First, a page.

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Old 02-11-2018, 11:50 AM   #10
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Don’t forget that all these pumps lose significant performance when pumping uphill. I forget the numbers but a 2000 will only pump 2000 if the voltage is perfect, the outlet is horizontal and the intake is perfectly clear. Also, Seaflo are significantly cheaper than Rule so you can buy lots of them and wire them everywhere water might collect.

Consider also your strategy. If you find it difficult to move in your bilge or are not too handy, consider the bilge pump a delaying tactic (like fire extinguishers on fibreglass boats) to give to adequate time to abandon ship safely.
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Old 02-11-2018, 11:59 AM   #11
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Looking at the charts which only go up to 40 to 45í boats, which recommend 2000 to 4000 gph, I would be looking in the 6000 gph area. Make sure that they have wire for a 3% voltage drop and smooth bore discharge hose.
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Old 02-11-2018, 12:33 PM   #12
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Personally to have experienced the usefulness of them I will say that you will never have enough and having more than enough cannot be bad thing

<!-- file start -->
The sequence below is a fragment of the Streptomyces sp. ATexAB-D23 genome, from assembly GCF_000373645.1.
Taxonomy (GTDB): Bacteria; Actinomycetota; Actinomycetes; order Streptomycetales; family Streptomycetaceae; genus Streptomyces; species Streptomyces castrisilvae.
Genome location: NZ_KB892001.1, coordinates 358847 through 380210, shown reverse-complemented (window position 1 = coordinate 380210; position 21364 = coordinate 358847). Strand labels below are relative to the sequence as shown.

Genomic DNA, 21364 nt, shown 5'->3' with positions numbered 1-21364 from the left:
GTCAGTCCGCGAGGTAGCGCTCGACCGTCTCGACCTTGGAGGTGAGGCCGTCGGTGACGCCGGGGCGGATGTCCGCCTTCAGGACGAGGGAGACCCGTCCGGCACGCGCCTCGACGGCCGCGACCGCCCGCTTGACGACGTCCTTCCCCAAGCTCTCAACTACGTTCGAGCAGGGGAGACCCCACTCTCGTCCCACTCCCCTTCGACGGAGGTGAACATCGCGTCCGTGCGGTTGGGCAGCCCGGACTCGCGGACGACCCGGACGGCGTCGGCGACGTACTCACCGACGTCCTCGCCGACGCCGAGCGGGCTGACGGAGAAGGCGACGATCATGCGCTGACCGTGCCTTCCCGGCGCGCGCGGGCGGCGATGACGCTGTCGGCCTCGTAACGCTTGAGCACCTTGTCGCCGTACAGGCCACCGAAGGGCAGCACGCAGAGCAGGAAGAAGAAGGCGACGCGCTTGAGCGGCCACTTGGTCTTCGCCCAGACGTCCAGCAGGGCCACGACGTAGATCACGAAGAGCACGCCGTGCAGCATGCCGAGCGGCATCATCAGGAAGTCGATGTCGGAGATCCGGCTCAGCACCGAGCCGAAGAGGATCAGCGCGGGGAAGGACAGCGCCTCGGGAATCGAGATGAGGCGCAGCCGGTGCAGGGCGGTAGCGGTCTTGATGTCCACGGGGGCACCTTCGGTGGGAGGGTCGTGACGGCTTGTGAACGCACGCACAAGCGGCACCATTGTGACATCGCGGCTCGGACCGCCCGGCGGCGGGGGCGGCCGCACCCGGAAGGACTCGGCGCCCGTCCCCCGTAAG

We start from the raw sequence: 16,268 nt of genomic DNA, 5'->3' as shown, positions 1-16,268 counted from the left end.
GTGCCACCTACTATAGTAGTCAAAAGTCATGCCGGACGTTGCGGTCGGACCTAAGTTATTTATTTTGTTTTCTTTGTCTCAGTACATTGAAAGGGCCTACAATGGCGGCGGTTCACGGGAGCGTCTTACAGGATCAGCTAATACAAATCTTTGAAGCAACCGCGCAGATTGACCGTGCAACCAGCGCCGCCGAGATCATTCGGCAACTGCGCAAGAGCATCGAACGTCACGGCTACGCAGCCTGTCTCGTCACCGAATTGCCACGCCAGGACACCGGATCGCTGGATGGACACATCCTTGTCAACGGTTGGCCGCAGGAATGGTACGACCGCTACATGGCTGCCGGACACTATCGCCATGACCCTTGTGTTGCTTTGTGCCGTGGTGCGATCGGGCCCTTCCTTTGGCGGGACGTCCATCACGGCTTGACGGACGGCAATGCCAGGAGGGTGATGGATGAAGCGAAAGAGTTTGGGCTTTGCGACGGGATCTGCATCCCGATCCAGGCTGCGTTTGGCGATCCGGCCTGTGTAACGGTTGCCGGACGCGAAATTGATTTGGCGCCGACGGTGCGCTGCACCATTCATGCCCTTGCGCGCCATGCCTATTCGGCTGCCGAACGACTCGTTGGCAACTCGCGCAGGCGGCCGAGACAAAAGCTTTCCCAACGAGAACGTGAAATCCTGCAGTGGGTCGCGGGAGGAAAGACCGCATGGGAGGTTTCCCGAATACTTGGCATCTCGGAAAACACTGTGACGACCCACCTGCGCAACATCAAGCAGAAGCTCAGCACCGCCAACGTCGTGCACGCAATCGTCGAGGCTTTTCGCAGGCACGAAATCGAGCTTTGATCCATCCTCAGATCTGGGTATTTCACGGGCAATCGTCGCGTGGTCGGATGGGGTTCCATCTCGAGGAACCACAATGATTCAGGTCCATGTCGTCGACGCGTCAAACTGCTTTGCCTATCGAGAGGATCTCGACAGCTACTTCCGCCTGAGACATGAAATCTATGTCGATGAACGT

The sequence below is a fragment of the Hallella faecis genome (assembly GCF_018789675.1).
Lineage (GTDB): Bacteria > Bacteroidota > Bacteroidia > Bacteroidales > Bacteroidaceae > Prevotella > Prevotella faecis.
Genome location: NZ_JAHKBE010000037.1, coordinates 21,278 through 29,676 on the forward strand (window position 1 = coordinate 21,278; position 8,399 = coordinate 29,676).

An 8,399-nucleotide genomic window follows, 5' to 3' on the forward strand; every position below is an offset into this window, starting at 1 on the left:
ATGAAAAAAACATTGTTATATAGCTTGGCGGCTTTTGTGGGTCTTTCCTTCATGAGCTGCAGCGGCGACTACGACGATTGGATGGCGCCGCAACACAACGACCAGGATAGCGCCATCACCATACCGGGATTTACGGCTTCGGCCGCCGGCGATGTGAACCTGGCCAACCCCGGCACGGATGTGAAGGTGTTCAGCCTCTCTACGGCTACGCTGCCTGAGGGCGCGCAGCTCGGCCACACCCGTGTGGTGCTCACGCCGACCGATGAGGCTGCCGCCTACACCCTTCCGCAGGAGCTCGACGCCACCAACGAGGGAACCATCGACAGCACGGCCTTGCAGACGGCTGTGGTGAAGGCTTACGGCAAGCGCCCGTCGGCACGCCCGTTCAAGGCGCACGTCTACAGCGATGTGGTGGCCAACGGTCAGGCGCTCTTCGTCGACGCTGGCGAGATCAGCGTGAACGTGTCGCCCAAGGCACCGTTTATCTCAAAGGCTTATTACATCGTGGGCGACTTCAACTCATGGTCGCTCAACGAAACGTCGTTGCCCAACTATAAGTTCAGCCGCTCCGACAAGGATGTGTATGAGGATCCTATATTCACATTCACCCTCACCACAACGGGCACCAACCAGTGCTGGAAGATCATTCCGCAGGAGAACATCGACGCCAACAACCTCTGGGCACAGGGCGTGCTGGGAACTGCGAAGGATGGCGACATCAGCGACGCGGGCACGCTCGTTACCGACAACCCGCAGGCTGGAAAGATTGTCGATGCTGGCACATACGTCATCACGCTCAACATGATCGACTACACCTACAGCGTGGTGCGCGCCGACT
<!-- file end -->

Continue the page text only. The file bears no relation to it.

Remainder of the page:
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Old 02-11-2018, 05:01 PM   #13
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We have 3 on a 30 ft cruiser. 2 auto, 1 switched. Plus a manual pump. Plus a bucket. Rule #1: Keep the water out.
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Old 02-11-2018, 05:49 PM   #14
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Our 42 foot boat has four 1500-2000 gph bilge pumps. As far as I know, this was the factory set up. All factory wired with switches and fuses outside of the 12v main buss.

We also have a 120 v portable crash pump.
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Old 02-11-2018, 06:56 PM   #15
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And what about staged pump like a 800g/h then higher a bigger one and then a bigger one etc or is the opposite better? Or is all staged same better? Or I am just out of my mind